In order for the roly-poly principle to work, the top part of the apparatus must be substantially lighter than the base. Using a futon or other dense foam won’t work because it will prevent the post from bouncing back to an upright position when struck. This is one of the reasons for using a hollow ABS pipe in the center. For padding, I surrounded the ABS pipe with pool noodles. It took 7 to go around the 4″ ABS pipe. (I also added a piece of pipe insulating foam that I had lying around, but that’s not really necessary).

An easy way to do this is to line up the pool noodles on the ground and then place a strip of duct tape over them in a few places to hold them together. Then, with the tape on the inside toward the pipe, simply wrap the noodles around the pipe and tape them in place. The pool noodles are not long enough to cover the entire ABS pipe, so I used another noodle to fill in the bottom part.










To fill in the space in the top part of the tire, I cut a piece of anti-fatigue foam (i.e., puzzle mat) to fit and placed it over the concrete and under the lip of the tire.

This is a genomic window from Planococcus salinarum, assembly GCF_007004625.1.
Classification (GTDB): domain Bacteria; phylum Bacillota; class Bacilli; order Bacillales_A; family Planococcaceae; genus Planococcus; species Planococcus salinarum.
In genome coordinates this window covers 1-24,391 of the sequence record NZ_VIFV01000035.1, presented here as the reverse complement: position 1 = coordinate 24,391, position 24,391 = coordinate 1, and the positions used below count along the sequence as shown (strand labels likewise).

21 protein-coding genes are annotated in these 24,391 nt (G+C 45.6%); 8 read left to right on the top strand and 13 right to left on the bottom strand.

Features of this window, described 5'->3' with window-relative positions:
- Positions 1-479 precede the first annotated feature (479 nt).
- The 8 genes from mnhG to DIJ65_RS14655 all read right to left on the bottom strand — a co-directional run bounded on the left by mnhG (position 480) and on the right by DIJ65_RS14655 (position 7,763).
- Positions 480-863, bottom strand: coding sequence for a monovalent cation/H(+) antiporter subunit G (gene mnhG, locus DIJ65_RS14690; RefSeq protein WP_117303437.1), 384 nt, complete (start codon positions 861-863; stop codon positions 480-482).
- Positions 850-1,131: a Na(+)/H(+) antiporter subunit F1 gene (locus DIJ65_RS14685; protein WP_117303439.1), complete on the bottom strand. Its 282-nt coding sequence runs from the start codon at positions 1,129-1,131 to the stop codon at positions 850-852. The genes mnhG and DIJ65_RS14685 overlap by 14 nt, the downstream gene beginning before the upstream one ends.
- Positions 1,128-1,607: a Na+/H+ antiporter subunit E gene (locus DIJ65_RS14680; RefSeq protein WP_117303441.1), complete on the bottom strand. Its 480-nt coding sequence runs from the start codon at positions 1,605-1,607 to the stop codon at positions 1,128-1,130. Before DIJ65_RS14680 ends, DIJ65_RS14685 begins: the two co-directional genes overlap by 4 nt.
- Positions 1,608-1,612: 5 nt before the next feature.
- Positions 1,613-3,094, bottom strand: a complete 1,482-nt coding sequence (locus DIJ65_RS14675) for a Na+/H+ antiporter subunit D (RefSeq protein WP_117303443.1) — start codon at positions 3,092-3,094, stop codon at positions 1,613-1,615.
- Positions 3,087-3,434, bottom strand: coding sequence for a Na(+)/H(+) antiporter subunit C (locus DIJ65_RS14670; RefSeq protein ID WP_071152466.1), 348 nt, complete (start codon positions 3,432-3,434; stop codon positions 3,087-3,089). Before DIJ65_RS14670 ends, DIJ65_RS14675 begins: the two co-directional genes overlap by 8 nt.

I used the central part of the anti-fatigue foam that I cut out and some ends of pool noodles to cover the top of the ABS pipe (six or seven bits of pool noodle around the outer edge and one in the middle to make it more rounded). Then the whole thing was wrapped in duct tape.









I covered the top part of the post with one piece of fabric (folded a few times for added thickness) and taped it into place. Then I wrapped the second piece of fabric around the post, using spray adhesive to hold it in place. I sprayed about a foot wide section at a time, patted it down to make it stick, and then sprayed the next section, and so on.







Finally, to make everything just a bit more secure — but mostly for aesthetic reasons — I added a few rings of purple duct tape to the post.


The post itself is quite light, but it feels more substantial when striking it because of the heavy base. It tends to bounce back quickly if struck hard, so make sure you practice your blocks and evasions and not just punches and kicks. You will also want to use it in an area with a fair bit of space. If you build one, share your experiences in the comments and maybe post a video of you training with it.